Even Thiers, the advocate of so much that shocks other nations in the French revolution, could not help exclaiming, on the occasion of the entrance of this throng into the Champ de Mars, " How times had changed since the 14th of July, 1790! There was neither that magnificent altar, with three hundred officiating priests; nor that extensive area covered by sixty thousand national guards, richly dressed and richly organised; nor those lateral tiers of seats, crowded by an immense multitude, intoxicated with joy and delight; nor, lastly, that balcony where the ministers, the royal family, and the assembly were accommodated at the first federation. Everything was changed. People hated each other, as after a hollow reconciliation, and all the emblems indicated war. Eighty-three tents represented the eighty-three departments. Beside each of these stood a poplar, from the top of which waved flags of the three colours. A large tent was destined for the assembly and the king, and another for the administrative bodies of Paris. Thus all France seemed to be encamped in the presence of the enemy. The altar of the country was but a truncated column, placed at the foot of those tiers of seats which had been left in the Champ de Mars ever since the first ceremony. On one side was seen a monument, covered with yew and cypress, for those who had died, or were destined soon to die, on the frontiers; on the other, an immense tree, called 'The Tree of Feudalism.' It rose from the centre of a vast pile, and bore on its branch crowns, blue ribbons, tiaras, cardinals' hats, St. Peter's keys, ermine mantles, doctors' caps, bags of law proceedings, titles of nobility, escutcheons, coats of arms, &c. The king was to be invited to set fire to it.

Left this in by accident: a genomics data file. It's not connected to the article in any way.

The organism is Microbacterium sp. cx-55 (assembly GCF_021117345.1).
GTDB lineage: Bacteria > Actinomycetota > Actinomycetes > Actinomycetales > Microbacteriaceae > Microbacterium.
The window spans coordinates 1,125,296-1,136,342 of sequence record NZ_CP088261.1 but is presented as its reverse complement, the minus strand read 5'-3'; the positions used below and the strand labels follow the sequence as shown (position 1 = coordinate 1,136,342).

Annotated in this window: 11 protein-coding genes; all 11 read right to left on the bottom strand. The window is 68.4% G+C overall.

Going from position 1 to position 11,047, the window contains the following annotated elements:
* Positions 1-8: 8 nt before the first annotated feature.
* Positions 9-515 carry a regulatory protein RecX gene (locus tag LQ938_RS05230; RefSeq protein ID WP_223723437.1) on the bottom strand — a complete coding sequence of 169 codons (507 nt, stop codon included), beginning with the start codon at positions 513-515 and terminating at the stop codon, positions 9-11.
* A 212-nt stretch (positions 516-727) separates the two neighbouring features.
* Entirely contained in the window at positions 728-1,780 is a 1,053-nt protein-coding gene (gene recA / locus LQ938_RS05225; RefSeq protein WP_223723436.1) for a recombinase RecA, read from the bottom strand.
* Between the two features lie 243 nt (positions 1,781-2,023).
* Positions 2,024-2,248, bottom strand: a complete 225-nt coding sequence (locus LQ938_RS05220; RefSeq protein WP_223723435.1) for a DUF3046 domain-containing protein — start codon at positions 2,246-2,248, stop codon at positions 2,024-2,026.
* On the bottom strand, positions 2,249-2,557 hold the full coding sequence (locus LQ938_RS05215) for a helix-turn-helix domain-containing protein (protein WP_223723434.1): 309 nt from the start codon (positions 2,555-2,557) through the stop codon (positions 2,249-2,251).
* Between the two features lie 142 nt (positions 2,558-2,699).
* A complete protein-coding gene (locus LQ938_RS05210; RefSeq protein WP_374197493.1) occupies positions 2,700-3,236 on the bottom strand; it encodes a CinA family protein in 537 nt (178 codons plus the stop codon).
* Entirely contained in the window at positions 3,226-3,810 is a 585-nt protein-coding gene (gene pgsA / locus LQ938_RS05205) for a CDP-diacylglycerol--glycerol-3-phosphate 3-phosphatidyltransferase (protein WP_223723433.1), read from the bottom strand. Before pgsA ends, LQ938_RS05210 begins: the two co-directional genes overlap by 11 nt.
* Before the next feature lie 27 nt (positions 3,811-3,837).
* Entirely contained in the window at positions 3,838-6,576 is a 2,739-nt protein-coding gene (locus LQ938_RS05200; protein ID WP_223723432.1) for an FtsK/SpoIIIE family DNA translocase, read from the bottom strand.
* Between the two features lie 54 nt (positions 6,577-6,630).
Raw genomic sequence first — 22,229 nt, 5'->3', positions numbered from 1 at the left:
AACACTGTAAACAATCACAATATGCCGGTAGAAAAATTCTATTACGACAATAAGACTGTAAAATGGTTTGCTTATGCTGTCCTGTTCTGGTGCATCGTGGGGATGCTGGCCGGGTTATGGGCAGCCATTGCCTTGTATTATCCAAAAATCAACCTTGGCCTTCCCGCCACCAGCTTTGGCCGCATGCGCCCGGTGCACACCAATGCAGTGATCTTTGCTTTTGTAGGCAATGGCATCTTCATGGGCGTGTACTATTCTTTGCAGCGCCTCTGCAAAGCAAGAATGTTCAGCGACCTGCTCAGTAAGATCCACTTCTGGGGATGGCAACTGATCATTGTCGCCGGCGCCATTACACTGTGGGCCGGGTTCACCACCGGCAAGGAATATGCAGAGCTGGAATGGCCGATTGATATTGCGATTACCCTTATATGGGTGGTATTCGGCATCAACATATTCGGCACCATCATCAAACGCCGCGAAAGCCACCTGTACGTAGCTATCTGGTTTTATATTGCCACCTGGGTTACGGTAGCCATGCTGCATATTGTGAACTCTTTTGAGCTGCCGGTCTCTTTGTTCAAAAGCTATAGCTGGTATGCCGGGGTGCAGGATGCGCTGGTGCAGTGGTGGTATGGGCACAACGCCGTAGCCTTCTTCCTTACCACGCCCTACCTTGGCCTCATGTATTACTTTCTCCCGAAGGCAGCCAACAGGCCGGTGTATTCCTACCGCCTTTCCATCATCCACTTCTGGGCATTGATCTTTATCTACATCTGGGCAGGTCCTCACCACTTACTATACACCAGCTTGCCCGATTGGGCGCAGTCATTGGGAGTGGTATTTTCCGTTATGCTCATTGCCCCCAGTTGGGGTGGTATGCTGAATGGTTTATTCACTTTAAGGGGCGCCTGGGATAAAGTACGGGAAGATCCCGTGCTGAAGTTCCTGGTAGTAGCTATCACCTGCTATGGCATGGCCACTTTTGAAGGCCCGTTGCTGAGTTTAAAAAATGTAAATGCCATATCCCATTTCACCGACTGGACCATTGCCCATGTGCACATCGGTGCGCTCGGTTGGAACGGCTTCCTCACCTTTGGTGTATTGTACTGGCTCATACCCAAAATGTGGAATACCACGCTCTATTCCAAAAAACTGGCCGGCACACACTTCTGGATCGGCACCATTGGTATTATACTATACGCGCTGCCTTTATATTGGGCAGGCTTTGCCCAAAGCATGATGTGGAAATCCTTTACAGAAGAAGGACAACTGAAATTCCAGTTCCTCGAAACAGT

" The oath was to be taken at noon. The king had repaired to the apartments of the military school, where he waited for the national procession, which had gone to lay the first stone of the column of the Bastille. The king displayed a calm dignity." We may interrupt the narrative of Thiers to present the scene as described by Sir Walter Scott: - "The figure made by the king during this pageant formed a striking and melancholy parallel with his actual condition in the state. With hair powdered and dressed, with c10thes embroidered in the ancient court fashion, surrounded and crowded unceremoniously by men of the lowest rank, and in the most wretched garb, he seemed belonging to a former age, but which in the present has lost its fashion and value. He was conducted to the Champ*de Mars under a strong guard, and by a circuitous route, to avoid the insults of the multitude. When he ascended the altar, to go through the ceremonial of the day, all were struck with his resemblance to a victim led to sacrifice: the queen so much so, that she nearly fainted. A few children alone called out, ' Vive le roi! ' This was the last time that Louis was seen in public till he mounted the scaffold."

The queen had been watching the scene with a glass. There were supposed to be half a million of people crowded together on the ground; and the confusion about the altar and the press was such, that the king could not reach the steps of it, except through the utmost exertions of those about him. All around were yelling throngs, shouting, " Long life to Petion! Petion or death!" and having the same words chalked on their hats. There was a model of the Bastille held up conspicuously, and there were printing presses at work, pulling off and distributing patriotic songs. As soon as the king began to mount the steps, the queen gave a loud shriek. " The expression of her countenance on this day," says madame de Staël, " will never be effaced from my memory. Her eyes were swollen with tears; and the splendour of her dress and the dignity of her deportment formed a striking contrast to the train that surrounded her."